A Simple Running Log

February 26, 2018

Training for 2/26/18

Filed under: Uncategorized — aschmid3 @ 11:15 am

Holy shit, I actually ran a 20-miler this weekend!

Saturday morning, I met Kelly and Susan at the park in Salisbury (after I found out there were two zoo entrance parking lots, and I’d picked the wrong one haha.) It was a little chilly at the start, but eventually the fog burned off and it turned into a perfect day for a long run.

We started with two loops of a roughly 3.1-mile path that goes all the way around the park. I had no idea that loop was there, or the park was that big! Before Saturday, I’d only been to the zoo and the little bit of the park near it. Anyway, the loop was a nice mix of surfaces, hardly any of which was paved.

We ran into a yellow lab named Salty (aka Sparkles) and his owner three times, and had to stop to pet Salty/Sparkles every time, of course. His owner warned us each time of a mysterious Dodge Challenger with tinted windows he thought was circling the park and following us… that neither of us ever saw. I don’t know why but old white guys seem to be the most paranoid people on the planet. (Seriously, in all my years running in public places, it’s almost always an old white guy who warns me about some danger only he is aware of.)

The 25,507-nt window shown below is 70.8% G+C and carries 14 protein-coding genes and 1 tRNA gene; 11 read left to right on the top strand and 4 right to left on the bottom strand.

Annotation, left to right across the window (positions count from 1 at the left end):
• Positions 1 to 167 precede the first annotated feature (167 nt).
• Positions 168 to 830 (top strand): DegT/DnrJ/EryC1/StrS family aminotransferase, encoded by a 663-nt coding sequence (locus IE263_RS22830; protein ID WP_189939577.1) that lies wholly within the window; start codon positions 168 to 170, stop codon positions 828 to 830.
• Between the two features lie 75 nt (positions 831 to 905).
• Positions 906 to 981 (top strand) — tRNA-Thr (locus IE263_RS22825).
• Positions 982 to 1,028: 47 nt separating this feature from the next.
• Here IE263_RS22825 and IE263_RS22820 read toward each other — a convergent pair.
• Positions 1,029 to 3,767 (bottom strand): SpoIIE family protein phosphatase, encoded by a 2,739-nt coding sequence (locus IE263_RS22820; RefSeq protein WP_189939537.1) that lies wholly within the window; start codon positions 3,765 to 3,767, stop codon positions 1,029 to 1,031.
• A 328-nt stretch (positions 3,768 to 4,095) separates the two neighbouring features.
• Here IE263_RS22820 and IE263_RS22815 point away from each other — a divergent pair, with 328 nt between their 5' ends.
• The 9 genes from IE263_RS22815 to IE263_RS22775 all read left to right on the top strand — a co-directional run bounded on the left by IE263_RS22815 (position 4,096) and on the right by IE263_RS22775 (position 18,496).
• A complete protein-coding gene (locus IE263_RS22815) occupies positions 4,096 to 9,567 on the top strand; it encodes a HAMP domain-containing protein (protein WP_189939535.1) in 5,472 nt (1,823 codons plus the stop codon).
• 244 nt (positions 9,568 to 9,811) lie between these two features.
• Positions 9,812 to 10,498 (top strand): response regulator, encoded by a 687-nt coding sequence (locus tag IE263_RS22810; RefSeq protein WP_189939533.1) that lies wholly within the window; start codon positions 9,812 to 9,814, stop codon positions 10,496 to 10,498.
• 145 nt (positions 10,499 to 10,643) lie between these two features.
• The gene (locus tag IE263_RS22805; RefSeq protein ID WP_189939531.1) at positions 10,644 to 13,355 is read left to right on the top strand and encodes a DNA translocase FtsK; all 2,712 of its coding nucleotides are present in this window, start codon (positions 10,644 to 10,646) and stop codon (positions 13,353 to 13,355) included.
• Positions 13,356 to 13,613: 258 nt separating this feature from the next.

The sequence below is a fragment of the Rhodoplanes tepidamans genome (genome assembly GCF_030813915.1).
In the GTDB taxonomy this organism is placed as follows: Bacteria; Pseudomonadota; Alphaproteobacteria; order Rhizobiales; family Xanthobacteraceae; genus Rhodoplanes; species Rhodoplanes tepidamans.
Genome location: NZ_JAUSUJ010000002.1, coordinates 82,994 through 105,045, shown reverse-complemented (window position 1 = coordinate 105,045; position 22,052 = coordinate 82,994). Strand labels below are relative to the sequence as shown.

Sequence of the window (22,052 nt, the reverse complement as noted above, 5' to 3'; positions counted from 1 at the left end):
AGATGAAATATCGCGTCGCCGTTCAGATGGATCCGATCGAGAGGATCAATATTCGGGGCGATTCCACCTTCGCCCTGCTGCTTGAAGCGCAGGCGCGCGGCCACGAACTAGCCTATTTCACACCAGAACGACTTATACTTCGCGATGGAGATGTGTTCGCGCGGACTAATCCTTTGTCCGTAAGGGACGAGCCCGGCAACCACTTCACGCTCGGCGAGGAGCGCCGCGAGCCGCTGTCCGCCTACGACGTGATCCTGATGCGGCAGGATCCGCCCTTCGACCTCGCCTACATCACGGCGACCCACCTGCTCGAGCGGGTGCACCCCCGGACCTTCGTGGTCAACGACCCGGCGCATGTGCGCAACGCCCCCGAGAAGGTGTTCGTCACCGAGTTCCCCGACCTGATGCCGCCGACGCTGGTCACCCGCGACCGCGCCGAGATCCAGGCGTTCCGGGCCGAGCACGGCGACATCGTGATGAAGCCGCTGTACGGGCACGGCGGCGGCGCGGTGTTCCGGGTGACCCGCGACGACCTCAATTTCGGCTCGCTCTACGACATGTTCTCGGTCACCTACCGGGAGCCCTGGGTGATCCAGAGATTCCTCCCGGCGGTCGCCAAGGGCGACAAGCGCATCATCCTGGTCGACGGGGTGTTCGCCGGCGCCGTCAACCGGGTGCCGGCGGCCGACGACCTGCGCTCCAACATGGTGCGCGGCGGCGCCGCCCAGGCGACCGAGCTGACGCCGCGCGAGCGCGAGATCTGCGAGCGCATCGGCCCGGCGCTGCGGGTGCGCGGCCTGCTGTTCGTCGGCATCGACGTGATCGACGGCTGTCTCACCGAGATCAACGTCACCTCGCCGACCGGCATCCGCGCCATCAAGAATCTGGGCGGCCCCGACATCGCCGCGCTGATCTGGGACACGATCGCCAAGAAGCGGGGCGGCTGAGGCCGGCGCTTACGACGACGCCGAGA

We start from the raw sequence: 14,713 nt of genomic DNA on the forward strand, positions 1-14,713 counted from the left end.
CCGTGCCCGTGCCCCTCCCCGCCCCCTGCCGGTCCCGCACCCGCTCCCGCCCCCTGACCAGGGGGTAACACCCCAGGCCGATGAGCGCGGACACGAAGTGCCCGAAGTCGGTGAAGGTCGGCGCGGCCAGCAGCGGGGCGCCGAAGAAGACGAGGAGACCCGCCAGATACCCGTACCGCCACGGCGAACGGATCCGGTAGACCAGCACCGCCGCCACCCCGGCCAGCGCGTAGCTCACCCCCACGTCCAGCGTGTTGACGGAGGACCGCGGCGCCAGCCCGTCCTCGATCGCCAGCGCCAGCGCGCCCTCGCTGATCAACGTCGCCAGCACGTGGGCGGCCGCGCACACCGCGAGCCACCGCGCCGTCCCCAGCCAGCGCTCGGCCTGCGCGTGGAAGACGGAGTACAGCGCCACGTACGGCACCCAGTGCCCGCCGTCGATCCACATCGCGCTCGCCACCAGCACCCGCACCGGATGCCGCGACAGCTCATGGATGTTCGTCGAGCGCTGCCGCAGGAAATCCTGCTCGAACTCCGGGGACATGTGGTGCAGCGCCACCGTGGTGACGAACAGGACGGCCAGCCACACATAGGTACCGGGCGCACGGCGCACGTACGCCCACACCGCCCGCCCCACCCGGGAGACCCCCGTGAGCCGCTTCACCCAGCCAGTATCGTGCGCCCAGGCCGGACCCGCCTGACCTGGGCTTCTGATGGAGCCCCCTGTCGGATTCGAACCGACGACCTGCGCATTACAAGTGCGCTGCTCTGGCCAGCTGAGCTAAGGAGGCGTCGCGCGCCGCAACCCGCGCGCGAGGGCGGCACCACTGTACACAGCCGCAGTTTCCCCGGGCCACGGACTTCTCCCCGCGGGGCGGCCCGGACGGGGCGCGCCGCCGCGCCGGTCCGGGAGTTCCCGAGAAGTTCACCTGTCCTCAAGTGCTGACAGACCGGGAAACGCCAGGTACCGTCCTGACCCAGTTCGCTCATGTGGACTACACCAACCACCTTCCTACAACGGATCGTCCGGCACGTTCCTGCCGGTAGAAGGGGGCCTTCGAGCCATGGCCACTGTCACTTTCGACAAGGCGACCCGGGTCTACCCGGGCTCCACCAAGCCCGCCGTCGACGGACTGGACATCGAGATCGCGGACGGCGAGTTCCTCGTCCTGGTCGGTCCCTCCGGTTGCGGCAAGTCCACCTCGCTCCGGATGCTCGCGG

Anyway! Two loops and a little over six miles in, we ventured out into Salisbury. We ran to the college so we could run through the pedestrian tunnel under Route 13, then through the campus. On the other side of the campus, we tried to find our way to Riverside Drive, which, as the name suggests, runs along the Nanticoke River, and is lined with really pretty, really expensive houses. Instead, we made a wrong turn somewhere and wound up in the middle of Fruitland.

We found Route 13 and followed it north back to Salisbury, even though it didn’t have sidewalks, running in the turn lanes and on the shoulders. Once we got back to the college, we retraced our route back to the park.

With the accidental detour to Fruitland, Kelly and Susan were already at 16 miles by the time we got back to the park, two miles farther than they’d planned… and only four miles away from an impromptu 20-miler. I worked hard convincing them both what a great idea it would be to finish my 20-miler with me. Not gonna lie, I just really wanted the company for the last four miles. It worked!

By that point, I’d nearly finished a water bottle full of GU Roctane and I’d eaten a gel, but I was absolutely starving. So were they. Fortunately, they travel more prepared than I do. We all refueled with some bananas and Swedish Fish they had in their cars, and Kelly gave me a bottle of water out of the case she carries in her car at all times, so I could refill my handheld.

We set off for one last lap, and then a little more. It had warmed up into the mid 60s and the sun had broken through, the only time I’ve seen it in the past several days, now that I think about it. We were all dragging a bit, but we were still moving steadily. And then it was done!

I had rarely paused my Garmin, even during some of our longer stops, so it had recorded 20 miles in 3:16 on the dot, a 9:48/mile average. Most of the uninterrupted miles were in the 9:15 to 9:30 range, about where I’m supposed to be on long runs.